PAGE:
lost art asking questions
Illustration by Scott Hamilton
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How do your customers really feel about the experience they had with an agent? Incorporating customer feedback into a quality program can help to improve both employee performance and the customer experience.

At Engage 2015—The Verint Systems Global Customer Conference in Las Vegas last month, an operations leader at a major health maintenance organization discussed how the contact center revamped its QM program to do just that.

The contact center’s previous program relied on a 22-point checklist, which the quality team used to monitor and rate agents. The problem: Agents could meet all of the criteria in the checklist and receive high scores, yet the experience for the customer was still “rote.”

According to the HMO’s senior director of operations quality, “We were treating every customer and every agent exactly the same way. We expected every agent to deliver quality exactly the same way to every single customer regardless of who the customer is. We were not driving the experience; we were just answering the questions to get them off the phone.”

The redesigned program groups quality metrics into four key areas: customer feedback, compliance, accuracy, and policy & procedure. The quality team monitors agents for specific compliance, accuracy and policy & procedure elements that should take place on every call, and marks them as “yes” they occurred or “no” they did not. The agent’s customer feedback score is determined through customer surveys.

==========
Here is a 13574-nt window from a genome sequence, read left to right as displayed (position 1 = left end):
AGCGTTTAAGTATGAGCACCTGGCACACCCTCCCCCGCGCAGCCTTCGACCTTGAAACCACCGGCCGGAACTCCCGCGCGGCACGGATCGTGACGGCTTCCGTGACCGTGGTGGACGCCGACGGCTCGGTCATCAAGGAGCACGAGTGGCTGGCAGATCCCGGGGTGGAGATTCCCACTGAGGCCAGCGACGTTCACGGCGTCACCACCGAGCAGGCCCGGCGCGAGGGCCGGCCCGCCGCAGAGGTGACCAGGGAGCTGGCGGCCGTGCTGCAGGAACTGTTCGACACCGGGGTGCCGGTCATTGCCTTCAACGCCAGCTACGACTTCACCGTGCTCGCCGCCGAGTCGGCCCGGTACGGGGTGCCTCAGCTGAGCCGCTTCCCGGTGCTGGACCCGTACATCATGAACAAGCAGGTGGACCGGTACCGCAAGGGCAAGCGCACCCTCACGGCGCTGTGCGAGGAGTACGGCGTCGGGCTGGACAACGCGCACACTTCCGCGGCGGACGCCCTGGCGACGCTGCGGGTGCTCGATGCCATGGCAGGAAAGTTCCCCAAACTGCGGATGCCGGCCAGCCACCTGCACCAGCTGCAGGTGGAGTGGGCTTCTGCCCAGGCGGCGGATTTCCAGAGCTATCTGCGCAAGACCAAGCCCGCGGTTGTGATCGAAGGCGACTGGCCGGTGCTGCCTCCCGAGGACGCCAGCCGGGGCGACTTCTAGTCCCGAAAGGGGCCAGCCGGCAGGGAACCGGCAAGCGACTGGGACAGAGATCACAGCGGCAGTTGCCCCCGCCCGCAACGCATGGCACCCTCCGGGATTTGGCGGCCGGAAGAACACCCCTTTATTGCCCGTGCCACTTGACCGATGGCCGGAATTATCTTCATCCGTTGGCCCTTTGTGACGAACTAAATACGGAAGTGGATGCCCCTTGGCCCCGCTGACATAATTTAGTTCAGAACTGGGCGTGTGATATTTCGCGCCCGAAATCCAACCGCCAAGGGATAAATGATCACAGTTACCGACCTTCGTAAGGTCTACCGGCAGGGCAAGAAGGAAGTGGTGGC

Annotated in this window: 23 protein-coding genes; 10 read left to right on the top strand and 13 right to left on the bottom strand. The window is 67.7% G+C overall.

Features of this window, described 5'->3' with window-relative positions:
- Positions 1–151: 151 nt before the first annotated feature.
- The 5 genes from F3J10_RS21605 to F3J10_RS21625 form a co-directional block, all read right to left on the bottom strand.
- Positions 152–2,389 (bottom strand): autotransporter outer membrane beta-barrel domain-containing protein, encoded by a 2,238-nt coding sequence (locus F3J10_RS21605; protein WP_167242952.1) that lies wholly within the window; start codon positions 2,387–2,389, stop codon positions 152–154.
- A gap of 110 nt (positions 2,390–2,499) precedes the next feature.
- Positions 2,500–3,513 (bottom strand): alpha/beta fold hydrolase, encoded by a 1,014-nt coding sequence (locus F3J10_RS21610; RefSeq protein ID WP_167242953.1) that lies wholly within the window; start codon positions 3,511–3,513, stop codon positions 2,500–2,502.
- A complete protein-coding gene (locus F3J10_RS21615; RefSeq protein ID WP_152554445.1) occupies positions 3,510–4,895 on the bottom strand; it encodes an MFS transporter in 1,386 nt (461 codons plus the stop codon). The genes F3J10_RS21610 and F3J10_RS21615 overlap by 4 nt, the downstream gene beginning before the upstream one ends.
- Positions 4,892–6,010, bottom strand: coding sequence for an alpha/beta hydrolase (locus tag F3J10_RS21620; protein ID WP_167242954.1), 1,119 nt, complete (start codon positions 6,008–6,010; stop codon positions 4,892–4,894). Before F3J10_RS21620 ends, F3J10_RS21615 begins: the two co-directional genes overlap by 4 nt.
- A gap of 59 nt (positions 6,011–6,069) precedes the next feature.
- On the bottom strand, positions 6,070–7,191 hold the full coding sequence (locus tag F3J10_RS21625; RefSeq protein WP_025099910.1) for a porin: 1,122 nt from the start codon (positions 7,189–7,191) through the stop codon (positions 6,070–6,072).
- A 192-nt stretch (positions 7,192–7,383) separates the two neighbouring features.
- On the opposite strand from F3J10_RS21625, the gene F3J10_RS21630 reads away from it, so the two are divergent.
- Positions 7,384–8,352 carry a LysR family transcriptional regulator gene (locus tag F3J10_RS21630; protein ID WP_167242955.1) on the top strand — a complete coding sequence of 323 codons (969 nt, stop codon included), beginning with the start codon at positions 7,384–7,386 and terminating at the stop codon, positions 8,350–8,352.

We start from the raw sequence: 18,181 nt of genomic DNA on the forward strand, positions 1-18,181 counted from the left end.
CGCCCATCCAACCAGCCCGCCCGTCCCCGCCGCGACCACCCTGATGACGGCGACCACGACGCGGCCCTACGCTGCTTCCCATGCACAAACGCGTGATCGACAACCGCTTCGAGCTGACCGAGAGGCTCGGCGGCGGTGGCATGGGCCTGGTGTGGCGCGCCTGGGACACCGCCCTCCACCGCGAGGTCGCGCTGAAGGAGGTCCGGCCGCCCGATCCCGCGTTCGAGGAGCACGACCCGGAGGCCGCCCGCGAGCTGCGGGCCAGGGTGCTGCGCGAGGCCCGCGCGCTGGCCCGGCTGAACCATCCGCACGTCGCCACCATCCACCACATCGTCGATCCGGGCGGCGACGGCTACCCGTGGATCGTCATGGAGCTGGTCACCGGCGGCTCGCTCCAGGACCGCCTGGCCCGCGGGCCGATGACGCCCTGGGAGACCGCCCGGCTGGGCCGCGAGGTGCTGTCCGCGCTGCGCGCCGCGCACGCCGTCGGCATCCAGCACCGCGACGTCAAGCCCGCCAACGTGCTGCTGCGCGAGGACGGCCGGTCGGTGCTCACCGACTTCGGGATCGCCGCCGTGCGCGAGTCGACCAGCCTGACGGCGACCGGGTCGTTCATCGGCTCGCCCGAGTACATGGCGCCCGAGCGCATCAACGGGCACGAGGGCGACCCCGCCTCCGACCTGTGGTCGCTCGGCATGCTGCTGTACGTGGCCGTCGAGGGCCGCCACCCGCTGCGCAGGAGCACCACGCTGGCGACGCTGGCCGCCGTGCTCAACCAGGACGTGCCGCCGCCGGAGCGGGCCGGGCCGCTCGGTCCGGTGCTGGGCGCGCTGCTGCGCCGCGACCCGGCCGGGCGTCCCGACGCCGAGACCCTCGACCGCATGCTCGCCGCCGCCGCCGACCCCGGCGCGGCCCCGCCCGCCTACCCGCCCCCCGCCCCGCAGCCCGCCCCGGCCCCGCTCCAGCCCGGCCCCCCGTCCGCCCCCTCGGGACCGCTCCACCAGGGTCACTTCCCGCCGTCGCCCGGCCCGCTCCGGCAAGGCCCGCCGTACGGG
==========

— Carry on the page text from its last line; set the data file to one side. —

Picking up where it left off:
The customer feedback survey focuses on six behaviors, which include things like positive language, whether the rep used the time on the call efficiently, and the rep’s confidence on the call. Customers are asked to rank agents’ performance on a 1-to-5 scale. The center initially used a 1-to-10 rating scale but found that the longer scale was actually skewing results. After following up with customers who provided low ratings, the operations team discovered that customers felt that the scale was too long to listen to, so they ended up just hitting “1” to get through the questions. The team switched to a 1-to-5 scale, which is easier for customers to listen to, understand and repeat. Survey results improved significantly, and “there was much less noise in the results,” the director said.

The new program also revised the quality team’s role. Previously, the team monitored and rated agents, and then coached staff on the areas that the quality team determined to be a skill deficiency. The new role calls for quality team members to listen for “verbatims” to share with agents. The director describes verbatims as, “words that the agent said or used that drove a conversation down a certain path,” and words that a customer said that should have prompted the agent to take a different action to change the experience.

Practical Tips for Call CentersPractical pointer: When rolling out a new program in the contact center, keep in mind that agent buy-in is critical to its success. Including frontline staff on project development teams is one of the best approaches to ensure their support, but what if you’re in an environment where that is not feasible? The HMO’s union environment restricted employees from participating in the program development, so the director needed to find another way to include the frontline’s input. In the final stage of development, she asked the project team to develop a list of FAQs about the program. Team members were instructed to “think like an agent” and come up with questions that agents might ask about the program. The list was an eye-opener that allowed the development team to go back and make several critical changes before delivering the program to the staff and senior leadership.

To read the full feature with additional insights from Engage 2015, download the article here.

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